Arms Race

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  • by Anup Shah
  • This Page Last Updated

"I have seen how easy it is for nuclear contamination to occur, and how hard it is to clean it up.... Do nations possess nuclear, chemical and biological weapons because of fear of attack from some other nation, or is it mainly because without them the stronger cannot otherwise exploit the weaker?" -- Andreas Toupadakis, who recently resigned from the "Stockpile Stewardship" program on nuclear weapons and worked at Los Alamos National Laboratory. He was critical of US Nuclear policy1.

As the more powerful countries show less commitment to reducing their own arms substantially and continue to pursue their own national interests, they affect many others around the world.

  • This has led to an increase in resentment against them.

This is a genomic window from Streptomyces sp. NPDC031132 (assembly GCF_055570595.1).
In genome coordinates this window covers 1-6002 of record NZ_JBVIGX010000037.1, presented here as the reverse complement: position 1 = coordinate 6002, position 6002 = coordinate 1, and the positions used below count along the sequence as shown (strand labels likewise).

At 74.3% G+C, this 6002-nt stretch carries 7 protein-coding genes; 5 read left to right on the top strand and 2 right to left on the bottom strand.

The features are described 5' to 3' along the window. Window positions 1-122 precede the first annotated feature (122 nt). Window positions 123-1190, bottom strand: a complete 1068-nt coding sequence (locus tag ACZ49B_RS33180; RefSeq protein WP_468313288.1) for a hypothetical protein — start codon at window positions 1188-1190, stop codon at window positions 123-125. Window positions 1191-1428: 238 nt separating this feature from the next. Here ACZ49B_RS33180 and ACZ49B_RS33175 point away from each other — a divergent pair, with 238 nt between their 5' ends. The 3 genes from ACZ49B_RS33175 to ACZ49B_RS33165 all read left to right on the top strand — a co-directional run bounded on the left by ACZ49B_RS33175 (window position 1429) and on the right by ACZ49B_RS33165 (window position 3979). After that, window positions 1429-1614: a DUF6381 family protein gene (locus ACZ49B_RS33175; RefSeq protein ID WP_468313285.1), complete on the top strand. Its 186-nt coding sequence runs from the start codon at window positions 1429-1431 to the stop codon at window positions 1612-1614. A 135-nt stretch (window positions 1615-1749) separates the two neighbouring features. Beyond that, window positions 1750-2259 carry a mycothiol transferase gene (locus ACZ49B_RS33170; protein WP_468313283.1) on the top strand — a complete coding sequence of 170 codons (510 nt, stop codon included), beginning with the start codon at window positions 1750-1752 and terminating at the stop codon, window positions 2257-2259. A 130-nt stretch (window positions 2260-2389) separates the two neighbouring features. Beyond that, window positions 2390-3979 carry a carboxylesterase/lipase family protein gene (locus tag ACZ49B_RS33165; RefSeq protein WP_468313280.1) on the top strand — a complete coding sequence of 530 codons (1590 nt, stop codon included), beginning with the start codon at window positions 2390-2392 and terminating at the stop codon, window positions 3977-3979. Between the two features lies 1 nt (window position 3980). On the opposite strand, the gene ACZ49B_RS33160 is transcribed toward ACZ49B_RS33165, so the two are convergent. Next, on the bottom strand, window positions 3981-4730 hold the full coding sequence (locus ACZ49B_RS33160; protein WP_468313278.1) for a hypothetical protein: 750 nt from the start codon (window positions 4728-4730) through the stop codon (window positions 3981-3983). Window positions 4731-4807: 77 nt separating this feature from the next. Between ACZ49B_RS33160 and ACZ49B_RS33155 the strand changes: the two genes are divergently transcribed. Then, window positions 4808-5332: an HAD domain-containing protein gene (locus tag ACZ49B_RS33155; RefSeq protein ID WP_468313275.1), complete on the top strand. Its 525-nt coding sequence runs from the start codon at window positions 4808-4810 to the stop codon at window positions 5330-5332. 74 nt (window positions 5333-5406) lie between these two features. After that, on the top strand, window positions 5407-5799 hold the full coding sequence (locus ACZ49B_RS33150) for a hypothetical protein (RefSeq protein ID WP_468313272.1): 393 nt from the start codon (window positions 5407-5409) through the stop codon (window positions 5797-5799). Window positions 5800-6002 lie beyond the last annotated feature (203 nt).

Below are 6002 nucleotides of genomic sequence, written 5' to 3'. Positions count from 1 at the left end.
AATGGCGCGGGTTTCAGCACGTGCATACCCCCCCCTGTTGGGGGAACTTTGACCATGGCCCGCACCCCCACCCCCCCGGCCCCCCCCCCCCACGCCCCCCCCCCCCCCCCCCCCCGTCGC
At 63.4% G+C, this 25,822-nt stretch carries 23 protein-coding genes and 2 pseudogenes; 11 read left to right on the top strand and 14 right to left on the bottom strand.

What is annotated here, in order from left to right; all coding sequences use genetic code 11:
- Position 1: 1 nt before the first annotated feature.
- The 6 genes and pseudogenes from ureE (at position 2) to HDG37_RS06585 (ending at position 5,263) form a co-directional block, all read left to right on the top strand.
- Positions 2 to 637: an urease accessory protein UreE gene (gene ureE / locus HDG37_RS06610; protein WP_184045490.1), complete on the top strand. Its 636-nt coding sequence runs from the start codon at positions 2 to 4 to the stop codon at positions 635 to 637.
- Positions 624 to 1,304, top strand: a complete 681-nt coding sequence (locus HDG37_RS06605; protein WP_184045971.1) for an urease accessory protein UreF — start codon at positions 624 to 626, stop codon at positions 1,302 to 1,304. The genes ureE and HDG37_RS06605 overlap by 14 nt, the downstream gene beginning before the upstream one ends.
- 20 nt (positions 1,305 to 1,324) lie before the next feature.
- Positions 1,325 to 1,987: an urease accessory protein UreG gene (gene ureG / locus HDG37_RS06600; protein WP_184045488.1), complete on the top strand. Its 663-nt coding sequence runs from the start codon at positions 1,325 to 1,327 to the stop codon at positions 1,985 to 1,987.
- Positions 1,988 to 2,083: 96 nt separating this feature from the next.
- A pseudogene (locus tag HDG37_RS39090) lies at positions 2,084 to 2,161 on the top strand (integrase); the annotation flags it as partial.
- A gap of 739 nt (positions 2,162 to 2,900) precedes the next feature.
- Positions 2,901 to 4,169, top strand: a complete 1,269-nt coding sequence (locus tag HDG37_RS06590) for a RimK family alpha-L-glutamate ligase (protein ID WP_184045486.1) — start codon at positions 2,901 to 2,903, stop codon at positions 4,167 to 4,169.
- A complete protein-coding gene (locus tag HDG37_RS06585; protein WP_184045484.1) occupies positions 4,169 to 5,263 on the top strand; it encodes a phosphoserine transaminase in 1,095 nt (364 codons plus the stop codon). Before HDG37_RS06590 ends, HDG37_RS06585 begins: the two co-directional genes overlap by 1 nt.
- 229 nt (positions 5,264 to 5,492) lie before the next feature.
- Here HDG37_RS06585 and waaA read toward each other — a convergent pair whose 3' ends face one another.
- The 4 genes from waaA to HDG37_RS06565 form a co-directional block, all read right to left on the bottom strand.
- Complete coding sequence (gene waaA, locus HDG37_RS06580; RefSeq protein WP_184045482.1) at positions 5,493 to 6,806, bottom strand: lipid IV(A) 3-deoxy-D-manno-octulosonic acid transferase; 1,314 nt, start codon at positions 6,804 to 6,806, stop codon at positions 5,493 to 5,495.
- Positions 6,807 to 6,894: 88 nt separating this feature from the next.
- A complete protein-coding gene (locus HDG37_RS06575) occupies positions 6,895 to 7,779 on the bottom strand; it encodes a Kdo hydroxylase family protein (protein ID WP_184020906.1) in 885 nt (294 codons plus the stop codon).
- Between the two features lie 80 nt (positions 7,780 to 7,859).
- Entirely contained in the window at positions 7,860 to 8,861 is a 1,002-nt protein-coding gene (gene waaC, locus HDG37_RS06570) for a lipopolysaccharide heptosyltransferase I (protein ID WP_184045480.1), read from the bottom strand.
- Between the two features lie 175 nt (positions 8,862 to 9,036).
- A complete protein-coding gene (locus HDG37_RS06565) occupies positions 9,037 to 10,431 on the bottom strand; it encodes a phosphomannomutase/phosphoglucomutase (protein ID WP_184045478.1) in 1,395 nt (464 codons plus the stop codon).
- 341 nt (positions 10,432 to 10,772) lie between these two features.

• One option for nations that feel threatened has been to improve their defensive capabilities and increase arms purchases.
  • Neighboring countries will often feel the pressure to keep up, "just in case".
  • An increase in arms leads to an arms race and an increase in insecurity.

This part of the global issues web site has expanded into many sections in their own rights:

  • The Arms Control2 section looks at the issue of nuclear weapons
  • The Arms Trade3 section looks at the effects of trading weapons. It includes pages that look at other issues also related to arms control and arms races, such as:
    • Military Spending4
    • Landmines5
    • Small Arms6
    • A Code of Conduct for Arms Sales7
    • and more.

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Foreign Policy — Projecting Power

Read “Foreign Policy — Projecting Power” to learn more.

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  • by Anup Shah
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